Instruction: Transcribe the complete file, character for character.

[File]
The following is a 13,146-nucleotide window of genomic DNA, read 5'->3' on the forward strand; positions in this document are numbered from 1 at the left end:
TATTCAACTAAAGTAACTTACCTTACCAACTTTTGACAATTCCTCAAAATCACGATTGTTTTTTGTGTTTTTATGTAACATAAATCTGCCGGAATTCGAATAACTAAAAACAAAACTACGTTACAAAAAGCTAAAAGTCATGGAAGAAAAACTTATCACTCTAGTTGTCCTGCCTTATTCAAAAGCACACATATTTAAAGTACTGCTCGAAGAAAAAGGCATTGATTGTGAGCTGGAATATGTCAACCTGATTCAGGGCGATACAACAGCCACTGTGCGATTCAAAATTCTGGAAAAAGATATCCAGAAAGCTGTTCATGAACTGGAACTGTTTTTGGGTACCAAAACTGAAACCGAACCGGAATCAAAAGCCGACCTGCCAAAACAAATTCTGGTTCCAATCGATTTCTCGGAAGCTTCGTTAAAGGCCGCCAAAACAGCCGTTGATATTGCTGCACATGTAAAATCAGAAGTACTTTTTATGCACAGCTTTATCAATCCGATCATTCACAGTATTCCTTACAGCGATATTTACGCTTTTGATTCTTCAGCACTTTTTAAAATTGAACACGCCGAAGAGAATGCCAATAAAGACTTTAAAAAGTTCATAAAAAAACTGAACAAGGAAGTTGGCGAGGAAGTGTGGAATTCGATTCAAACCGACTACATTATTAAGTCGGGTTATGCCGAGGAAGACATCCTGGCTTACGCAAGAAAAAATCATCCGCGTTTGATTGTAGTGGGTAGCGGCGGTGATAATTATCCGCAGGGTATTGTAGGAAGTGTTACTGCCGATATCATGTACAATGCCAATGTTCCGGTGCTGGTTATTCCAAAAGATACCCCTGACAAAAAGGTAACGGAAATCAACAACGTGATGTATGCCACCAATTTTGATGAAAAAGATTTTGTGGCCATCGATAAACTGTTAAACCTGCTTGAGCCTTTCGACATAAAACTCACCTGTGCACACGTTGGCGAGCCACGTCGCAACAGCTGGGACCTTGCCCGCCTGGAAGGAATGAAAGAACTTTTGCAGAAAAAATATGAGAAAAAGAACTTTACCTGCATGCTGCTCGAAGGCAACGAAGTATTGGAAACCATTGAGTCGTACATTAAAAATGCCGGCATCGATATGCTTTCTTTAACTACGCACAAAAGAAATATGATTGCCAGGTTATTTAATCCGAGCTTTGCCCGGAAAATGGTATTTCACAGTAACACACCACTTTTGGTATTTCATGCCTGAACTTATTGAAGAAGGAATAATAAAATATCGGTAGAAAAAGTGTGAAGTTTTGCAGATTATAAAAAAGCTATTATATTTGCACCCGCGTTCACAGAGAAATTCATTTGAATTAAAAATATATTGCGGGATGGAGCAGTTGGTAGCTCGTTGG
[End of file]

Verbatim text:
The following is a 13,146-nucleotide window of genomic DNA, read 5'->3' on the forward strand; positions in this document are numbered from 1 at the left end:
TATTCAACTAAAGTAACTTACCTTACCAACTTTTGACAATTCCTCAAAATCACGATTGTTTTTTGTGTTTTTATGTAACATAAATCTGCCGGAATTCGAATAACTAAAAACAAAACTACGTTACAAAAAGCTAAAAGTCATGGAAGAAAAACTTATCACTCTAGTTGTCCTGCCTTATTCAAAAGCACACATATTTAAAGTACTGCTCGAAGAAAAAGGCATTGATTGTGAGCTGGAATATGTCAACCTGATTCAGGGCGATACAACAGCCACTGTGCGATTCAAAATTCTGGAAAAAGATATCCAGAAAGCTGTTCATGAACTGGAACTGTTTTTGGGTACCAAAACTGAAACCGAACCGGAATCAAAAGCCGACCTGCCAAAACAAATTCTGGTTCCAATCGATTTCTCGGAAGCTTCGTTAAAGGCCGCCAAAACAGCCGTTGATATTGCTGCACATGTAAAATCAGAAGTACTTTTTATGCACAGCTTTATCAATCCGATCATTCACAGTATTCCTTACAGCGATATTTACGCTTTTGATTCTTCAGCACTTTTTAAAATTGAACACGCCGAAGAGAATGCCAATAAAGACTTTAAAAAGTTCATAAAAAAACTGAACAAGGAAGTTGGCGAGGAAGTGTGGAATTCGATTCAAACCGACTACATTATTAAGTCGGGTTATGCCGAGGAAGACATCCTGGCTTACGCAAGAAAAAATCATCCGCGTTTGATTGTAGTGGGTAGCGGCGGTGATAATTATCCGCAGGGTATTGTAGGAAGTGTTACTGCCGATATCATGTACAATGCCAATGTTCCGGTGCTGGTTATTCCAAAAGATACCCCTGACAAAAAGGTAACGGAAATCAACAACGTGATGTATGCCACCAATTTTGATGAAAAAGATTTTGTGGCCATCGATAAACTGTTAAACCTGCTTGAGCCTTTCGACATAAAACTCACCTGTGCACACGTTGGCGAGCCACGTCGCAACAGCTGGGACCTTGCCCGCCTGGAAGGAATGAAAGAACTTTTGCAGAAAAAATATGAGAAAAAGAACTTTACCTGCATGCTGCTCGAAGGCAACGAAGTATTGGAAACCATTGAGTCGTACATTAAAAATGCCGGCATCGATATGCTTTCTTTAACTACGCACAAAAGAAATATGATTGCCAGGTTATTTAATCCGAGCTTTGCCCGGAAAATGGTATTTCACAGTAACACACCACTTTTGGTATTTCATGCCTGAACTTATTGAAGAAGGAATAATAAAATATCGGTAGAAAAAGTGTGAAGTTTTGCAGATTATAAAAAAGCTATTATATTTGCACCCGCGTTCACAGAGAAATTCATTTGAATTAAAAATATATTGCGGGATGGAGCAGTTGGTAGCTCGTTGG